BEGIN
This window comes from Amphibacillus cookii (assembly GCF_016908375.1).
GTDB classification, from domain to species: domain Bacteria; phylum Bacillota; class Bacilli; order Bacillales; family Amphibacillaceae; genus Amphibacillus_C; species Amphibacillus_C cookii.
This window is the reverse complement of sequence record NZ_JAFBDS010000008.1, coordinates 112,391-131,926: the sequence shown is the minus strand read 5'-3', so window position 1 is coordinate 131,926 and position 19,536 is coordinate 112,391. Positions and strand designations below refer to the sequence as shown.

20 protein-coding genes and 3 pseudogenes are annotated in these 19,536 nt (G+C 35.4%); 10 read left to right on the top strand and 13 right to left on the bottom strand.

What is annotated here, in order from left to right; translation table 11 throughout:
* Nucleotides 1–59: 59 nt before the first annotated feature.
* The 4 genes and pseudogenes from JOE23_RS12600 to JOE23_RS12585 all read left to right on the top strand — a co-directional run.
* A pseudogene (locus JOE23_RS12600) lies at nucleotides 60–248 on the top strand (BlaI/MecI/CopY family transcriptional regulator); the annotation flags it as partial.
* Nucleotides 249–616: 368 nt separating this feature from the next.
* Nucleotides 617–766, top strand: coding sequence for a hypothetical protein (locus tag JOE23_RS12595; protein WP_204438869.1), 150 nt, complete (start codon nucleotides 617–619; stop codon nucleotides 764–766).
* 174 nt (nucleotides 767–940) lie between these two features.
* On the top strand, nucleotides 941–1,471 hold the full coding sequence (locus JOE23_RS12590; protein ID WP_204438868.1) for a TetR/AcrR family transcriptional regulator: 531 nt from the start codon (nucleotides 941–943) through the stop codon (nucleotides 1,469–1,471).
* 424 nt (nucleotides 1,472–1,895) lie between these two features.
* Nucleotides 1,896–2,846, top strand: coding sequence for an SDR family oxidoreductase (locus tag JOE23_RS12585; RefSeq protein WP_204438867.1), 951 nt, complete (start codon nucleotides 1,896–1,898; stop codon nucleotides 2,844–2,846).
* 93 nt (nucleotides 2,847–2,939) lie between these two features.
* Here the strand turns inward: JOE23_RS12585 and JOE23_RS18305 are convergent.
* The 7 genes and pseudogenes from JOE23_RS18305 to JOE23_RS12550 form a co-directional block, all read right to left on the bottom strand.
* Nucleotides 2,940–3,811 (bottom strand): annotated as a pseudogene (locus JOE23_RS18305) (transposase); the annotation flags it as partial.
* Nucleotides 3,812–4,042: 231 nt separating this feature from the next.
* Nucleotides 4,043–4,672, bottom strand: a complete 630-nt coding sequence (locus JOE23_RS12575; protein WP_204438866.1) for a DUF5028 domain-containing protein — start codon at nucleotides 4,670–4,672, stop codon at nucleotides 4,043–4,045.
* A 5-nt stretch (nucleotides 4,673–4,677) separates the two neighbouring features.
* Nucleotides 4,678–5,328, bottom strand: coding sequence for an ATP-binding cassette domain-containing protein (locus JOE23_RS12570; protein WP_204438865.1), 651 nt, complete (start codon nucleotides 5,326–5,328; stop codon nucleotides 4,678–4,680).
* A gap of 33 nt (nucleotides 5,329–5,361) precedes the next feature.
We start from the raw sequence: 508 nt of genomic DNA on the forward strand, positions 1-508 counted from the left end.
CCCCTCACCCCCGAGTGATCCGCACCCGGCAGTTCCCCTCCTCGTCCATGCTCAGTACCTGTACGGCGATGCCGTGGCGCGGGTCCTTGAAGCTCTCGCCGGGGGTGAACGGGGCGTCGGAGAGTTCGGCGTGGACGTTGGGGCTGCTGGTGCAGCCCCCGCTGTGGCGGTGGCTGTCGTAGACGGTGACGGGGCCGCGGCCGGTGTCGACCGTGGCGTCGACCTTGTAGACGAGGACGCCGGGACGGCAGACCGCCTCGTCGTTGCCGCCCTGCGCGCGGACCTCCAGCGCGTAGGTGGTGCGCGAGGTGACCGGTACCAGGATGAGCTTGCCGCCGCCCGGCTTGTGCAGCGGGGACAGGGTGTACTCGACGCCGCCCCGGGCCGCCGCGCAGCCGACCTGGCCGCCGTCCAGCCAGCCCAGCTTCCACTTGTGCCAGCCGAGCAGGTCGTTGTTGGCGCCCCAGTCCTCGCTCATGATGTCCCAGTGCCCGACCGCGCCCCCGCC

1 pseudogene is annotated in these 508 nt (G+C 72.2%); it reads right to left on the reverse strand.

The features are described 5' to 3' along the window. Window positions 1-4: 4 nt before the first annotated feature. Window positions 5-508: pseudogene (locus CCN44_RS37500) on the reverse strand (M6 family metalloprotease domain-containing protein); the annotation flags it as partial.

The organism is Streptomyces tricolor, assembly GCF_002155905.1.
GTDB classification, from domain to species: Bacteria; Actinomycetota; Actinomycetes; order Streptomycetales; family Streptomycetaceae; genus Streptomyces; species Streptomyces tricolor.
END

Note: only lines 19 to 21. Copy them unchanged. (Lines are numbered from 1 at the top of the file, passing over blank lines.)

* Nucleotides 3,812–4,042: 231 nt separating this feature from the next.
* Nucleotides 4,043–4,672, bottom strand: a complete 630-nt coding sequence (locus JOE23_RS12575; protein WP_204438866.1) for a DUF5028 domain-containing protein — start codon at nucleotides 4,670–4,672, stop codon at nucleotides 4,043–4,045.
* A 5-nt stretch (nucleotides 4,673–4,677) separates the two neighbouring features.